A Stranger at Thanksgiving
In opening your home—and table—this season, you might just unlock a closed heart.
By Suzanne Lesser
The elderly stranger made his way to my back door with careful, unsteady steps. My mother stood behind, helping him navigate the tight space, while my husband and I watched from the porch.
It was Thanksgiving Day, and I wanted to reach out to people who might otherwise feel alone. When I asked my mother if we could invite anyone from the assisted living facility where she volunteers, I imagined she’d bring a couple of sweet ladies who had come to my grandmother’s birthday party and easily blended in. Instead, it was 80-year-old Peter, whom I'd never met, coming up the stairs.
I soon began to feel anxious. Peter hadn’t cracked a smile since he arrived, not even in saying hello. Pondering his frail condition, I began to worry that he might have a hard time fully participating in the meal. But there was another concern—perhaps bigger than the first: Peter wasn’t a Christian. Mom told me beforehand that she had shared the gospel with him, but he just couldn’t accept that Jesus was God’s Son. That meant we wouldn't even have the common ground of faith to bridge the age gap.
As it turns out, some of my apprehensions were unfounded. Peter had no problem enjoying the meal, sharing his firsthand accounts of post-World War II America and our city in the 50s and 60s. But as I'd expected, he wasn’t a gracious conversationalist. To almost every topic we brought up, Peter reacted with cynicism and negativity.
Peter’s personal life had been hard in many ways: a difficult marriage ended in divorce; his only child, a daughter, lived in Hawaii and had broken off all contact with him; and he had no other family. Worst of all, he was slowly dying of a disease that was attacking both his mind and his body.
After dinner, we settled into the living room for our traditional time of giving thanks to God for His blessings over the past year. I wondered how Peter’s presence would influence our fellowship. Would we feel free to share from our hearts, or would we be self-conscious?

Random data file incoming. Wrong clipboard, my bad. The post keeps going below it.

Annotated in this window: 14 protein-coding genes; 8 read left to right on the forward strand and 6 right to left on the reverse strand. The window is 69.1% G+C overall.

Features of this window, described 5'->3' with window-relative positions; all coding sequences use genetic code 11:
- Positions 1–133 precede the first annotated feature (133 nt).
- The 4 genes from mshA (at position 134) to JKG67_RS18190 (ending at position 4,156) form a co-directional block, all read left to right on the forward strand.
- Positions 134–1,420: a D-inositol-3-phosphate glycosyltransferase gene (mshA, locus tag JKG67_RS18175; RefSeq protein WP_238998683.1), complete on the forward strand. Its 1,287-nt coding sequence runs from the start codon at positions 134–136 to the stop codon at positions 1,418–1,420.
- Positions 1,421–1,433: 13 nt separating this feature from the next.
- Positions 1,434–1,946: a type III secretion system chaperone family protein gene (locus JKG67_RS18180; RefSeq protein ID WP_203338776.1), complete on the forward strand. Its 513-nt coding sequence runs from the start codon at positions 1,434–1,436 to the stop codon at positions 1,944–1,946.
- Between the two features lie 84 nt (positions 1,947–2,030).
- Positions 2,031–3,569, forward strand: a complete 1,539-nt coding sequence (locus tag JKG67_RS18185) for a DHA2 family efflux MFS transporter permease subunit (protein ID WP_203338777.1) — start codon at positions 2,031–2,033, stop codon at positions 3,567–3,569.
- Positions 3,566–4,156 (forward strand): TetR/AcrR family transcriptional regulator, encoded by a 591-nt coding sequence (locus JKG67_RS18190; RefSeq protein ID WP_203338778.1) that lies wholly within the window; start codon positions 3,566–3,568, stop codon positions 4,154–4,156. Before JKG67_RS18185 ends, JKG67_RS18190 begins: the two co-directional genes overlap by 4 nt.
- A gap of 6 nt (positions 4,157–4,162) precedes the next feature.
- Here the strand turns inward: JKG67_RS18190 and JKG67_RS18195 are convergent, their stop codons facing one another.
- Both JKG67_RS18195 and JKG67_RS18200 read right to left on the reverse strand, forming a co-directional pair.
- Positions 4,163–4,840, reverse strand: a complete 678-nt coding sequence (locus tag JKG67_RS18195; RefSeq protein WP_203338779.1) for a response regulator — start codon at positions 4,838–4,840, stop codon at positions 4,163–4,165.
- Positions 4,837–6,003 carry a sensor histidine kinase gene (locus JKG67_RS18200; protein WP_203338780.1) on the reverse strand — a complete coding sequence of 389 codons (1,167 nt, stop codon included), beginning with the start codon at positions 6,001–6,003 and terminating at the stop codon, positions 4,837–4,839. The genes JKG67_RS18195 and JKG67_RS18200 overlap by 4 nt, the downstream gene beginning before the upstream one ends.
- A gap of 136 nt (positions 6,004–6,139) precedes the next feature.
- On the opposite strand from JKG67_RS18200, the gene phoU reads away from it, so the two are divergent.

When my turn came, I felt keenly aware of my new audience, but the rest of the family seemed to share without inhibition. Then Peter’s turn came. And I was surprised to find he had plenty to say.
Because of his military years, the veterans’ association was providing medical care for him. He also had great accommodations during his declining years, since he had qualified for a subsidy to the assisted living home. The staff there were kind to him, something not everyone in his situation could claim. And in closing, he surprised me more by mentioning God’s goodness to him.
About two months later, we received a note from Peter, thanking us for including him in our family celebration. It was the first time in two years that he’d eaten a meal outside of the assisted living home.
Although he didn’t go into detail, he said he had stopped believing in God a long time ago as a result of “something very bad” that had happened to him when he was much younger. But now he was starting to reassess his beliefs.
Perhaps we played a role in Peter’s shifting views. Whether or not we did, it was clear that opening my home to a stranger, though somewhat uncomfortable for me, blessed his life last Thanksgiving. And if God continues to draw Peter to faith in Christ, perhaps our hospitality will have been a stepping stone on his path to heaven, where thanksgiving never ends.